By Margaret Orleans
[In reply to a teacher who is planning to use movie, The Sound of Music, with her students.]
I haven't taught the movie to students that age, but I would suggest that rather than having students try to re-enact scenes they've just watched, it might be better to stop at key points and have them act out what they think is coming later in the movie (if they really don't know the story already).
To identify such points, you can look over the script, which I'm sure is available at Scriptorama.com, though I haven't actually looked for it. At any rate, I've always found scripts there for the movies I teach (though it's best to find the actual script rather than the screenplay, since there are sometimes differences as big as whole scenes between the two versions--probably more of an issue for more recent films than for a classic like The Sound of Music).
Something else I do before teaching a movie is to run the script through a concordancer to see what words show up time after time and which words appear frequently enough and are likely to be unknown to students that they should be pre-taught, or focused on when the appear for the first time.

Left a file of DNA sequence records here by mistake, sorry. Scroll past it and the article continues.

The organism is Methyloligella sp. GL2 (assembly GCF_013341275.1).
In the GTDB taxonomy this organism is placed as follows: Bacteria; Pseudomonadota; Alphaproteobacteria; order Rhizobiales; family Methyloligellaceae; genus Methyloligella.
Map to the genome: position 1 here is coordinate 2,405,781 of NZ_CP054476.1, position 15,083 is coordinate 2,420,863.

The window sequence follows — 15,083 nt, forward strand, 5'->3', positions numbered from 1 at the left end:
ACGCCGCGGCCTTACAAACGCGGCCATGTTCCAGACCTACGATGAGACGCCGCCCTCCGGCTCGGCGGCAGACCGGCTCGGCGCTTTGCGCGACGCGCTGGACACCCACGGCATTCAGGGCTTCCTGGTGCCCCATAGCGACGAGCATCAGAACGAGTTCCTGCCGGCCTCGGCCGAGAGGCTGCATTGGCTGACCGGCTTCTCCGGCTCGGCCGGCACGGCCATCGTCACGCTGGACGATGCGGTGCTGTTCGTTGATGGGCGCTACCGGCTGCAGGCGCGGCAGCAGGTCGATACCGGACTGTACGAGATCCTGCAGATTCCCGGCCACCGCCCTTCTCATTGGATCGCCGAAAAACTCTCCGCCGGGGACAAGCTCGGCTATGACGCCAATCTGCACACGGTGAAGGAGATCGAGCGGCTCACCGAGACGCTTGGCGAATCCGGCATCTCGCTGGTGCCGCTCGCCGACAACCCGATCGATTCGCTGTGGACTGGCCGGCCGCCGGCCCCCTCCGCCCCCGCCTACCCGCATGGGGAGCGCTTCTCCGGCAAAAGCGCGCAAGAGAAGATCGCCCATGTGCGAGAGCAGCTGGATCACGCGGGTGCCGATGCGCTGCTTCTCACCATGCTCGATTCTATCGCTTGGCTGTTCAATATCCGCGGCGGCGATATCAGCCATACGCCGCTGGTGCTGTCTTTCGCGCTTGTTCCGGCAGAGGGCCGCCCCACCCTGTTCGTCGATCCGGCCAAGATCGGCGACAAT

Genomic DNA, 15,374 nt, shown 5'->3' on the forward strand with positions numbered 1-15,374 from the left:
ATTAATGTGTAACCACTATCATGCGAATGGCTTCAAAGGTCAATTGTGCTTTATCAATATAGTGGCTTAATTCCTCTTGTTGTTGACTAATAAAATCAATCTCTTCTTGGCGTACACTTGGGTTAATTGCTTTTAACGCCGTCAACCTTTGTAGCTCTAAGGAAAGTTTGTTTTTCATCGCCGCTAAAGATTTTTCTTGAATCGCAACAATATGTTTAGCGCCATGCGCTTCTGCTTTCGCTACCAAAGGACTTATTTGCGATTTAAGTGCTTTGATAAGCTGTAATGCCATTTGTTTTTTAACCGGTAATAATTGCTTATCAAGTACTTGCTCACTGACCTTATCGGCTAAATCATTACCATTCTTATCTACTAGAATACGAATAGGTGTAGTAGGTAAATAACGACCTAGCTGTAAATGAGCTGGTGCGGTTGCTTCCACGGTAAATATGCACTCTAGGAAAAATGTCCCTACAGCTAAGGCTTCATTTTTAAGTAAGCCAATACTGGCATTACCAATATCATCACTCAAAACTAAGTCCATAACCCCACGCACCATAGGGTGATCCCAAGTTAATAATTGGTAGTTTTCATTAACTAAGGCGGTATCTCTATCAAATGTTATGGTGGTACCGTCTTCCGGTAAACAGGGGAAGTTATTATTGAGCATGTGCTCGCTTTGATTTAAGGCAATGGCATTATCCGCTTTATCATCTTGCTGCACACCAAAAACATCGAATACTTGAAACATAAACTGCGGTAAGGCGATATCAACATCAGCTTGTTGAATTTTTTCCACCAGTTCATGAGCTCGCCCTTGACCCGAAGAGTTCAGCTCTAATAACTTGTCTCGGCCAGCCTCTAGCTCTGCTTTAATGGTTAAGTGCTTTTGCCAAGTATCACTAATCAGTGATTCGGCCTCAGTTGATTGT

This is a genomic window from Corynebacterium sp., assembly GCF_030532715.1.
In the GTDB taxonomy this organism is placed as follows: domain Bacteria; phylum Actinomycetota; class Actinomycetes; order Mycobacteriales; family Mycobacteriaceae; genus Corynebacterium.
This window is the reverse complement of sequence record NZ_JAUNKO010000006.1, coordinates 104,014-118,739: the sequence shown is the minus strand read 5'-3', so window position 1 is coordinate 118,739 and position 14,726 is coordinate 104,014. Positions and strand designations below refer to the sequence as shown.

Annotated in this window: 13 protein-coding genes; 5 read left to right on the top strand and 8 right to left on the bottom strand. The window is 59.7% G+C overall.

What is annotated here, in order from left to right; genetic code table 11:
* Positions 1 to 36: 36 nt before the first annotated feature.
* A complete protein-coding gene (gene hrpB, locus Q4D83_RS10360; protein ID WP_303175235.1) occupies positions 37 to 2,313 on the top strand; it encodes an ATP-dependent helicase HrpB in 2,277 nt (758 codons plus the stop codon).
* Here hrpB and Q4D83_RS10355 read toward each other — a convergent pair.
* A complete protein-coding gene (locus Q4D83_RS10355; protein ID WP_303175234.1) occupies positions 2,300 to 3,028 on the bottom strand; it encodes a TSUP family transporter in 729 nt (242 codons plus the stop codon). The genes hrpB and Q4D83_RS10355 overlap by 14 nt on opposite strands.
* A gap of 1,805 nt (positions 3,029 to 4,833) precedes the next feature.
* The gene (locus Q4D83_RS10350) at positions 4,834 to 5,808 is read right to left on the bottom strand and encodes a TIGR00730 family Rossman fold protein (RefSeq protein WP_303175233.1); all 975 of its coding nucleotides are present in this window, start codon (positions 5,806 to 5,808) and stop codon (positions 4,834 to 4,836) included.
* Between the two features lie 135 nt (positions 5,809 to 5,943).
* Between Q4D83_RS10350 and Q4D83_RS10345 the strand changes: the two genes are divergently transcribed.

Since there are songs, it might also be useful to give them partial lyrics and ask them to predict what fits in the gaps (a good way to get them to understand the concept of rhyme, for example), and then check their guesses against the film. Get them to put together an additional verse of "favorite things." Get them to exhibit fear through body language, get them to make a list of things people are afraid of--or better yet pantomime items in such a list for the rest of the class to guess.
Taking a leaf from "Rosencrantz and Guildenstern Are Dead" have them create scenes for the characters when they are off the screen. What does Maria tell the nuns when she returns to the abbey? What does vonTrapp do and say before he returns to his home to find his children out of their uniforms.
Use Dick's suggestion from the other day and have them translate a scene into another genre.